Last month, the Evangelical Alliance and member organisation Faith in Later Life brought together a group of organisations working with older people (including care homes), church representatives and academics, to discuss the impact of COVID-19 on older people and what the church can do in response. Here are some of the key messages that arose from the roundtable.

Changing the narrative

The Bible gives us a high view of older people (Leviticus 19:32, Proverbs 16:31). By contrast, our society often sees old age as a negative thing, and ageism has only increased over time. According to the World Health Organization, a low opinion of old age risks becoming a self-fulfilling prophecy, as this negative perception of age itself decreases life expectancy and quality (). The church can challenge this negative narrative.

This challenge begins with the language we may use. Our words ought to show how we value the dignity of every human life, and how we recognise the contribution that those of all ages can make. We should resist making easy or dismissive generalisations about older people – they are a diverse group, inside or outside our churches. 

Participants at our roundtable emphasised how important it was to recognise the autonomy of older people, by working with them, listening to their views, and treating them as adults. In classifying them as a vulnerable group, we risk seeing ourselves as doing things for’ them rather than with’ them. But with this change in language comes a change in mindset that will impact all we do. 


Fear and isolation

We heard how the church needs to resist the corrosive impact of fear on everyone in society – especially on older people. The way that the risks of COVID-19 have been communicated during this pandemic has not always been helpful or clear. This has led to widespread fear that will take some time to dissipate, particularly for those labelled as vulnerable and told to shield’. The church can offer a model response to this fear, by being transparent about risks and precautions as we come out of lockdown, and by helping people overcome fear as normal life returns.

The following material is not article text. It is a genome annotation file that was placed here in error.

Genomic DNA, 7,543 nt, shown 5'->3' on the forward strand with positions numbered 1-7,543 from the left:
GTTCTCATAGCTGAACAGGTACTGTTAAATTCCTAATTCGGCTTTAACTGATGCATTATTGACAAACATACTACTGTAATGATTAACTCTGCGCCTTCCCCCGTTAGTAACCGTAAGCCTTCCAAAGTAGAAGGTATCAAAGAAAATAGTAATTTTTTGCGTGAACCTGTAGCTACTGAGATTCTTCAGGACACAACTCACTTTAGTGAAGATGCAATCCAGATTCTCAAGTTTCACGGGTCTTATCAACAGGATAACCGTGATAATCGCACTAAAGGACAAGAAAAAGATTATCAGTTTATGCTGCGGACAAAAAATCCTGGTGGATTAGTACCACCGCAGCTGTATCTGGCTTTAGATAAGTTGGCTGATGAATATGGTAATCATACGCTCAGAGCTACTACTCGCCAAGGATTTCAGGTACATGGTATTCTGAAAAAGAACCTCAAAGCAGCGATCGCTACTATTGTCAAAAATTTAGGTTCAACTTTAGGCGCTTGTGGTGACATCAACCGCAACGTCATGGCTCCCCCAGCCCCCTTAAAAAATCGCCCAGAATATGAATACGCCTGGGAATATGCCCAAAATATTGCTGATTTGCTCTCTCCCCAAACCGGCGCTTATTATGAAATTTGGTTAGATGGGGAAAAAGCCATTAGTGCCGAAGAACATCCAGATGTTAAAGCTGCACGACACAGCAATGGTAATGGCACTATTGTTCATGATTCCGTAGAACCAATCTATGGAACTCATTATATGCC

Even before the crisis, tackling isolation and loneliness were key priorities in work with older people. However, this danger is even more significant now, with lockdown closing many opportunities to interact with others. Vulnerable people could be shielding or isolating themselves for some time, either by government instruction or by choice. While wider society will focus on life returning to normal for those willing to go out, churches will be required to model listening to the voice of the shielded’ – even as their usual ministry may resume. This may mean nominating a staff member to represent this perspective for as long as necessary. 

Ministry and accessibility

The work of chaplains in contexts such as hospitals and care homes has been vital. Religious staff were recognised as key workers by the Government in part for this reason. However, many chaplains and volunteers are themselves over 70 and may need to shield for the sake of their own health. Along with charitable organisations, churches will be required to reflect on how to redeploy and serve such volunteers and keep up the activities that rely on them. The accessibility of volunteer roles will need more thought in the future. 

The wider use of technology in the light of isolation also presents a mixed picture for older people. On the one hand, online services and conversations with loved ones are an important way of preventing complete isolation. However, technology is not the same as face-to-face meeting, and there is some evidence that online resources are less accessible to older people. For example, according to the Office for National Statistics 24 per cent of over 65s had not used the internet in three months . In addition, in research commissioned by Tearfund, there was a gap between the number of 18 – 34s accessing online services (34 per cent) and those over 55 doing the same (19 per cent) . A new reliance on technology will need to go together with new ideas on how to make this more accessible – perhaps be offering lessons or schemes that provide access to devices. 

Working with government

It would be advantageous for local authorities to work closely with churches in responding to need, and the great contribution of the church in all sorts of areas has been noted, particularly in the area of work with older people. Some church projects are even eligible for local authority funding. For more on working with local authorities, see the Christians in Parliament APPG and Evangelical Alliance report Faith in the Community .

The pandemic has shown that we need more government action on social care. While we can all imagine ourselves needing the NHS, we don’t like to imagine ourselves needing social care, which is perhaps part of the reason why the sector risks being neglected. Now, however, there seems to be an opportunity to challenge that. In particular, we could build on the respect for carers as key workers’ and consider whether their salary, conditions and training match this high view we have had of them in the pandemic.